ORIGINAL FRENCH ARTICLE: Portes closes pour les étrangers malades
by Émilie Rive
Translated Wednesday 13 August 2008, by
Human rights. The Observatory on the health rights of foreigners is giving a warning shout on the restrictive way that the law governing their stay in France is being applied.
Foreign patients have had the right to a one-year residence permit and to their private and family life ever since the May 11, 1998 law on foreign entry and residence and on the right to asylum came into effect. To benefit from this right, the foreign patient must be suffering from a serious pathology which cannot be treated in his/her home country, and the patient’s presence in France must not endanger public order. These legal provisions still exist, despite the denigration campaign launched in 2002 by the ministry of the interior against doctors that it accused of laxity, and despite the serious weakening of the law caused by its amendment in 2006. But just look at the way that this law is being applied!
Yesterday, the Observatory on the health rights of foreigners published its evaluation of the application of this law over the past ten years. (1) In fact, according to Caroline Izambert, who represented Act Up Paris, there has been “a serious deterioration in the provisions of the law because the prefectures (2) are not respecting the spirit of the law when they apply it.” A particularly insidious measure is the establishment of “country pathological files” which spell out the situation in each country with regard to access to care and medicine. The public health inspection doctors, who are responsible for recommending if a residence permit should be granted, are required to adhere strictly to these files. However the NGO Médecins du monde has found flagrant errors in the files on Egypt, Madagascar, Niger, Guinea, Benin ... Thus, the insulin which was supposedly available in Antananarivo, Madagascar, had been no longer usable already for over a year ...
The prohibitively high fees of doctors
The public health inspection doctors, Caroline Isambert adds, report that the prefectures put them under a great deal of pressure to give a negative recommendation. Some prefects decide not to follow their recommendations, whereas prefects are not supposed to have access to medical files, which are protected by medical confidentiality. Government employees in the prefectures have been seen opening medical files.” In addition, to obtain the medical certificate that they must present to the public health inspection doctor, foreign patients must see a doctor registered with the prefecture. Some city doctors charge prohibitive fees, “up to several hundred euros” while others have had their right to meet with such patients taken away by the prefect without any explanation being given, as was the case in Puy-de-Dôme.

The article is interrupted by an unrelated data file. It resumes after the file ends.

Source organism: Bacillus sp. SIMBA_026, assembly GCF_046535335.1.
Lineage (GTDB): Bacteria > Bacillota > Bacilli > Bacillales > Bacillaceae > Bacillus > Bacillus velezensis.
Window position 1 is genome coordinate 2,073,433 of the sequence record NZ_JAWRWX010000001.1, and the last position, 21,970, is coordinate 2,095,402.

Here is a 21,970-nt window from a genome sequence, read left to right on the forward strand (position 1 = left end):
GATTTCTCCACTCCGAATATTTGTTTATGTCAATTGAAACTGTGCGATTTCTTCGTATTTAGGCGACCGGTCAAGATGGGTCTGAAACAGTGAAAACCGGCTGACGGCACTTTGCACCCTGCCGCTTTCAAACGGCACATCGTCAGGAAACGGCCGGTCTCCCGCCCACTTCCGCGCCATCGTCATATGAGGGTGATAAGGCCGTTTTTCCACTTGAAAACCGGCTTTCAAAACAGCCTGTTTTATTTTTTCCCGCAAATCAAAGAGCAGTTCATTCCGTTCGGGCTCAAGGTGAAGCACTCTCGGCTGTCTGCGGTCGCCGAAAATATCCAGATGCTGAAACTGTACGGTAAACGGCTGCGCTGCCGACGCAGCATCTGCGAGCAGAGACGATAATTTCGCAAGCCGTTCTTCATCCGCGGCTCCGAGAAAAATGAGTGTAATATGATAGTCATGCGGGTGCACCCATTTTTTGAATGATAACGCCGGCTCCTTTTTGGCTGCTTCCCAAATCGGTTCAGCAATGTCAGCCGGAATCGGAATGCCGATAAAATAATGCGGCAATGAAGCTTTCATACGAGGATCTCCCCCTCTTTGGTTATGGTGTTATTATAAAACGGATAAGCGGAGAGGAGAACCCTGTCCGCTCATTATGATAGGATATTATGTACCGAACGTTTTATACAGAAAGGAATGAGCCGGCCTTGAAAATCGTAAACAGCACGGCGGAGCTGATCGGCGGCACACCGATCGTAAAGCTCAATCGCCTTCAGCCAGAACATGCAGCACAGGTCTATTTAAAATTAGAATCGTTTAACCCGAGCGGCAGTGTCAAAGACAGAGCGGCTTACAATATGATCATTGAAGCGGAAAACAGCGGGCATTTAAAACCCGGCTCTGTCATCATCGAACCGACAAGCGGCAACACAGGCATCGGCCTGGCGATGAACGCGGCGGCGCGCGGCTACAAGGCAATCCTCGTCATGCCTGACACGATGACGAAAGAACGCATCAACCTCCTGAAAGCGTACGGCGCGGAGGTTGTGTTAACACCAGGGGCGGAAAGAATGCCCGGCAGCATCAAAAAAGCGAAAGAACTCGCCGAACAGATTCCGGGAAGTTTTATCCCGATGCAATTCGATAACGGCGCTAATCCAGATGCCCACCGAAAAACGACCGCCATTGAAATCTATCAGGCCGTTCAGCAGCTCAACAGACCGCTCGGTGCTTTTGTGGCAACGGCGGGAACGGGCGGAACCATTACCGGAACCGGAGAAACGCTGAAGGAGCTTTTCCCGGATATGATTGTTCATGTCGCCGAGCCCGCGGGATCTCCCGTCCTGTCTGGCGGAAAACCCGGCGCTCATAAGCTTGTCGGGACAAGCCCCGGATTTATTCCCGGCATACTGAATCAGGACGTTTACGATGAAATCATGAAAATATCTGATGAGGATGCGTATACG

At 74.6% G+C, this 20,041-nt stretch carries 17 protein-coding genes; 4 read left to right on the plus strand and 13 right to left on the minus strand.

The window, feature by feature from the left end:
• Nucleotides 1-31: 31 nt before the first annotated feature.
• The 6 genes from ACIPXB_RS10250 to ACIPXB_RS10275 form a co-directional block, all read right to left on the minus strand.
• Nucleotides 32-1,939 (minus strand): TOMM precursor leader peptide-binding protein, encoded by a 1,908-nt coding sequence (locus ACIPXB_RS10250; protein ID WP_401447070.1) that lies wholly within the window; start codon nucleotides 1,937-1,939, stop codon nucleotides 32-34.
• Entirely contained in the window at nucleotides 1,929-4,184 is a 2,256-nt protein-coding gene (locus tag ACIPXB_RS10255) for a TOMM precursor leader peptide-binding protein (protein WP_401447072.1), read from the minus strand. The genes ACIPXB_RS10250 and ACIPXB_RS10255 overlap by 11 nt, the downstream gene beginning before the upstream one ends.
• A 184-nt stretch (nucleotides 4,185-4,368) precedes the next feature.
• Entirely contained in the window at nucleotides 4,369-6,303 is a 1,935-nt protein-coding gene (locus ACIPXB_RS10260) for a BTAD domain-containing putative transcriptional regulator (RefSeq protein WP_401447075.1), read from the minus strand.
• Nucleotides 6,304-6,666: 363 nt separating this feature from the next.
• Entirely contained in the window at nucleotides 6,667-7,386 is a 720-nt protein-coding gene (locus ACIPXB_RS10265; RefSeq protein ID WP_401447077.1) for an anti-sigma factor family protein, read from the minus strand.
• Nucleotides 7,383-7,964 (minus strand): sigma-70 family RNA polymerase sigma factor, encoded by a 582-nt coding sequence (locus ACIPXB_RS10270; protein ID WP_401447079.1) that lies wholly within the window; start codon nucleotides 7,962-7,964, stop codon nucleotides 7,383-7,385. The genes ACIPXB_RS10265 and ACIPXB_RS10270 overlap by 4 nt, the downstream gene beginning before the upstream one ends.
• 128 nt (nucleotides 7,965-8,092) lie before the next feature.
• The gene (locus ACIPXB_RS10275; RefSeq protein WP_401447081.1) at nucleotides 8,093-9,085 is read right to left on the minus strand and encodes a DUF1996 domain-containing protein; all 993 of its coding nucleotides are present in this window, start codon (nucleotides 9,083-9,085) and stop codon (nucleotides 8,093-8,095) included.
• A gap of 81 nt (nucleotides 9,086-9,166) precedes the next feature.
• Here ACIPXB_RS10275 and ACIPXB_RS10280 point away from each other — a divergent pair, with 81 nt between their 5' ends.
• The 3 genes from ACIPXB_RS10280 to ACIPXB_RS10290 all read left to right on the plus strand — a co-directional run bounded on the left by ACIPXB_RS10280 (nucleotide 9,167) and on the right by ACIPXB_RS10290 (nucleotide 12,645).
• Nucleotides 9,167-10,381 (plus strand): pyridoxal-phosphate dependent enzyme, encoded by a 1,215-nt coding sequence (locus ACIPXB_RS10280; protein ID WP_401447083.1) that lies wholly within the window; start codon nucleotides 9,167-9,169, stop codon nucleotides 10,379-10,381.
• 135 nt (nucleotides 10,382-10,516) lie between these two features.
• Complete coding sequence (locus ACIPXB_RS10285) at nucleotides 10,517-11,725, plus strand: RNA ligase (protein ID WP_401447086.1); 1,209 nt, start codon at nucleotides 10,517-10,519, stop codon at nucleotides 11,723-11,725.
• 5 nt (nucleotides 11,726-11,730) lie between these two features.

Another serious problem concerns earning a living. Despite the right to work that is granted together with the residence permit, administrative delays can result in a patient having no financial resources for over a year.
A myth that is being spread to further political aims.
As to the residence permit for people accompanying patients, it is granted less and less. “We’ve had the case of a child suffering from a heart disease, fatal in the mid-term, whose father obtained a permit, but not his mother, because under the law only one parent is accepted,” Isambert said. “The government wants to convince the public that there is “therapeutic immigration” (3) but over 80% of the people who obtain a permit learn that they are ill after they arrive in France, and this is true for 94% of the AIDS cases. So we are really confronted with a myth, a false idea, that is being spread to further political aims.”
(1) The report in French is available at the Website of the Observatory: http//www.odse.eu.org
(2) In France, the prefect is the local representative of the central government.
(3) i.e. ailing foreigners immigrating to France to take advantage of the French health care system.